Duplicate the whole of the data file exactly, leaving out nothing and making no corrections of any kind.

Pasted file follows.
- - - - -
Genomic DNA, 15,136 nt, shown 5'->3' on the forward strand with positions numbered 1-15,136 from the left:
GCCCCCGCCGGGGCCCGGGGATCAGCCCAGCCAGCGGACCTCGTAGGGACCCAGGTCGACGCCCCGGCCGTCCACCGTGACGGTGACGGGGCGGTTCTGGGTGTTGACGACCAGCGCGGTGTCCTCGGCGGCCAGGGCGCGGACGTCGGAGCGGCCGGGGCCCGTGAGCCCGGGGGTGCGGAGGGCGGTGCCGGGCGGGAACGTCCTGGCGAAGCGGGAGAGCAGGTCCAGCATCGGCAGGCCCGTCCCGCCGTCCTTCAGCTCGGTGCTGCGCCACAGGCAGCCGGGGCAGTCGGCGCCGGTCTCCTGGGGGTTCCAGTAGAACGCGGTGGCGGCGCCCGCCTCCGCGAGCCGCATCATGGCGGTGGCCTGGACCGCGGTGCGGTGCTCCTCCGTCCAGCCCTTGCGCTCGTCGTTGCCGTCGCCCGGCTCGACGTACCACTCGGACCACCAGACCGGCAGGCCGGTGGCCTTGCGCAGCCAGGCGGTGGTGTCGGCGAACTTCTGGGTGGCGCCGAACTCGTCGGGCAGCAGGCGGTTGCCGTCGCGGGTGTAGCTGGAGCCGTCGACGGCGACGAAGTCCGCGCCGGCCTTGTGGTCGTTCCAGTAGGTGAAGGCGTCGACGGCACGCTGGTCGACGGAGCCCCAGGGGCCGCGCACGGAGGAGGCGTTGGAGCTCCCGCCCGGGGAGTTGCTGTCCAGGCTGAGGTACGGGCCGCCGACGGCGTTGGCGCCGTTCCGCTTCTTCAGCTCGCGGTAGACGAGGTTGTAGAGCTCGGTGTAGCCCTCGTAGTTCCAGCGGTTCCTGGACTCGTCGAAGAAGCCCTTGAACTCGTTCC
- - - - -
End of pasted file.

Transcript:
Genomic DNA, 15,136 nt, shown 5'->3' on the forward strand with positions numbered 1-15,136 from the left:
GCCCCCGCCGGGGCCCGGGGATCAGCCCAGCCAGCGGACCTCGTAGGGACCCAGGTCGACGCCCCGGCCGTCCACCGTGACGGTGACGGGGCGGTTCTGGGTGTTGACGACCAGCGCGGTGTCCTCGGCGGCCAGGGCGCGGACGTCGGAGCGGCCGGGGCCCGTGAGCCCGGGGGTGCGGAGGGCGGTGCCGGGCGGGAACGTCCTGGCGAAGCGGGAGAGCAGGTCCAGCATCGGCAGGCCCGTCCCGCCGTCCTTCAGCTCGGTGCTGCGCCACAGGCAGCCGGGGCAGTCGGCGCCGGTCTCCTGGGGGTTCCAGTAGAACGCGGTGGCGGCGCCCGCCTCCGCGAGCCGCATCATGGCGGTGGCCTGGACCGCGGTGCGGTGCTCCTCCGTCCAGCCCTTGCGCTCGTCGTTGCCGTCGCCCGGCTCGACGTACCACTCGGACCACCAGACCGGCAGGCCGGTGGCCTTGCGCAGCCAGGCGGTGGTGTCGGCGAACTTCTGGGTGGCGCCGAACTCGTCGGGCAGCAGGCGGTTGCCGTCGCGGGTGTAGCTGGAGCCGTCGACGGCGACGAAGTCCGCGCCGGCCTTGTGGTCGTTCCAGTAGGTGAAGGCGTCGACGGCACGCTGGTCGACGGAGCCCCAGGGGCCGCGCACGGAGGAGGCGTTGGAGCTCCCGCCCGGGGAGTTGCTGTCCAGGCTGAGGTACGGGCCGCCGACGGCGTTGGCGCCGTTCCGCTTCTTCAGCTCGCGGTAGACGAGGTTGTAGAGCTCGGTGTAGCCCTCGTAGTTCCAGCGGTTCCTGGACTCGTCGAAGAAGCCCTTGAACTCGTTCC